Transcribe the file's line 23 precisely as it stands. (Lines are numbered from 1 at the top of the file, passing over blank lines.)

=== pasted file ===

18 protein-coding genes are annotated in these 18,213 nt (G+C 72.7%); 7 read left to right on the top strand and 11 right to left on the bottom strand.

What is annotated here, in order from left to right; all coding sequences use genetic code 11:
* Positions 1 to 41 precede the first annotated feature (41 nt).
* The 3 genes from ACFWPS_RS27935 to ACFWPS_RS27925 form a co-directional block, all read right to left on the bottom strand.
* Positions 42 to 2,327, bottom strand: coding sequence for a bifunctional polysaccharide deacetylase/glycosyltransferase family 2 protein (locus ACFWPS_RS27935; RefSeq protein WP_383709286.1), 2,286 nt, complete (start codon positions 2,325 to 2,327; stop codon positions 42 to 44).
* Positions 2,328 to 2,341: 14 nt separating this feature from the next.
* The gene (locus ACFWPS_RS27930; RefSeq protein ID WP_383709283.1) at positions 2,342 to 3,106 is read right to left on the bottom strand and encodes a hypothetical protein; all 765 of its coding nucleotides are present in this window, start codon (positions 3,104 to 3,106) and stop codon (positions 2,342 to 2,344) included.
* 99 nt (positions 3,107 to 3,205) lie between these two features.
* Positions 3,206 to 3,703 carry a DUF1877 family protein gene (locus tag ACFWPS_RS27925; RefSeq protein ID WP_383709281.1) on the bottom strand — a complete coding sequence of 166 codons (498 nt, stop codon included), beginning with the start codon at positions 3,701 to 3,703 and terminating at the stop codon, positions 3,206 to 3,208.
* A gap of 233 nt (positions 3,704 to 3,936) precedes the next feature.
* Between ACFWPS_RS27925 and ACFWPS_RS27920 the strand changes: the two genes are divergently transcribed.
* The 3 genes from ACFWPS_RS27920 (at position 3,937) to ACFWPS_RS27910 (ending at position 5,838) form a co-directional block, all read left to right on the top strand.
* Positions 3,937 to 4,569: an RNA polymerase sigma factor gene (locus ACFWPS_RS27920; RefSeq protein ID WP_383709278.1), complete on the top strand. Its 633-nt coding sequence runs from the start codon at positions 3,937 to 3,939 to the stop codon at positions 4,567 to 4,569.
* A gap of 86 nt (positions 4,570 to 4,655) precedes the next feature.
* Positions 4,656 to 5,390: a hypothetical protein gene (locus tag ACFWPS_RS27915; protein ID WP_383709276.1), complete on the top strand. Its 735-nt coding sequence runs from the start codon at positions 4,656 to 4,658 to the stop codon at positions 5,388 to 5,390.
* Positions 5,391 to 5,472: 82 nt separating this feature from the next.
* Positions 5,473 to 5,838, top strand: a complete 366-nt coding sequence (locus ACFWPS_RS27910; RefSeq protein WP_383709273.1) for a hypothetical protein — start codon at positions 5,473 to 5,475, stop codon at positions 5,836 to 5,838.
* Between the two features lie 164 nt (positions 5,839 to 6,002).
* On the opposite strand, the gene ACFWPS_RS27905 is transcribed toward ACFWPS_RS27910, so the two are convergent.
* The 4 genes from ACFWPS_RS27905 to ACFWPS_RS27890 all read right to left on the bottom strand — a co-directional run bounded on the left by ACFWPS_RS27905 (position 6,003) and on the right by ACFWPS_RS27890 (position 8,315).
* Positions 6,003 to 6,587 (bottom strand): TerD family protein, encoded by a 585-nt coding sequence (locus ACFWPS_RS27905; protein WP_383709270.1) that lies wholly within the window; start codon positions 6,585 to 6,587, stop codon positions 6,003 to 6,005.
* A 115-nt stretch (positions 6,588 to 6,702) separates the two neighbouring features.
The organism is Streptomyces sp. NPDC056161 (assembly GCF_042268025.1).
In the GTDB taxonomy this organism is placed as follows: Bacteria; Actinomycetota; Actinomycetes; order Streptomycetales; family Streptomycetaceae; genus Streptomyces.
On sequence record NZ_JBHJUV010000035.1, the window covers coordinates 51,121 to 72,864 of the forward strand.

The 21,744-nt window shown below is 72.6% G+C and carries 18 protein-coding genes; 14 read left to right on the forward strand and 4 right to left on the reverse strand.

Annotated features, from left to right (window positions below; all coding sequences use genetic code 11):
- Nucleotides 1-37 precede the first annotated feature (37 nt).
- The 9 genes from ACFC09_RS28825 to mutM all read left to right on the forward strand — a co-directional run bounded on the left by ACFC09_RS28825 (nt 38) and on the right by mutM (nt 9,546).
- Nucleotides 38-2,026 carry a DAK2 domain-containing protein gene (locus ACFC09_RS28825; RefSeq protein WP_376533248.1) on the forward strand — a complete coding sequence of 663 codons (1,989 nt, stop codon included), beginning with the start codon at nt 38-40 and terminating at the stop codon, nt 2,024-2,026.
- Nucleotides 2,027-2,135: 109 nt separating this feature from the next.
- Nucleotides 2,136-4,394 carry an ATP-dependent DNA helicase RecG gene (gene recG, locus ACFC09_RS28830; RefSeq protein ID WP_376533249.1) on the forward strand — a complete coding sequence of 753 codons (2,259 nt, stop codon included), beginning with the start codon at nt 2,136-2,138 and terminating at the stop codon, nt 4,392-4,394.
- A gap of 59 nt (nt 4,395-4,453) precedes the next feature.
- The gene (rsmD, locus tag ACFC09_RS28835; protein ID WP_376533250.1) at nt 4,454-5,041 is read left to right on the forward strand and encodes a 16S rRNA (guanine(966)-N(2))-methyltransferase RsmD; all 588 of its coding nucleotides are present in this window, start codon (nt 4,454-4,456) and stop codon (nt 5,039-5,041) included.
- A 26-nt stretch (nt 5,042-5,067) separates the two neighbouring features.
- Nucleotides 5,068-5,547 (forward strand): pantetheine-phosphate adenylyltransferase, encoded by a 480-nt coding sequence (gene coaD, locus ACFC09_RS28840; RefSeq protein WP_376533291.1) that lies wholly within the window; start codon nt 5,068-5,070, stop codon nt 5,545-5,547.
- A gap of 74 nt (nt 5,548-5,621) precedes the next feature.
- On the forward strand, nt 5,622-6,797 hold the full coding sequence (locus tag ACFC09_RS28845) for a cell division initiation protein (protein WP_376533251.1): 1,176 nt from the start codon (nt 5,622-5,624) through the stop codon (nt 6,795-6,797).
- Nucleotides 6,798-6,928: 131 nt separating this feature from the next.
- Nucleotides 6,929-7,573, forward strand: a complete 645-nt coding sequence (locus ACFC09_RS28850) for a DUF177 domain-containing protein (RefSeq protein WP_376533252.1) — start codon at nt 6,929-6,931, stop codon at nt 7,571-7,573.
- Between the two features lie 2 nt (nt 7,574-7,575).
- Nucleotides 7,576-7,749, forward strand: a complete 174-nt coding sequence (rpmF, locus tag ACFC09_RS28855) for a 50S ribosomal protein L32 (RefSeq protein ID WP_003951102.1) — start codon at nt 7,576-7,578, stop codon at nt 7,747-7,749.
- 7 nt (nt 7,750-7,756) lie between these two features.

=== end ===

The organism is Streptomyces sp. NPDC056161 (assembly GCF_042268025.1).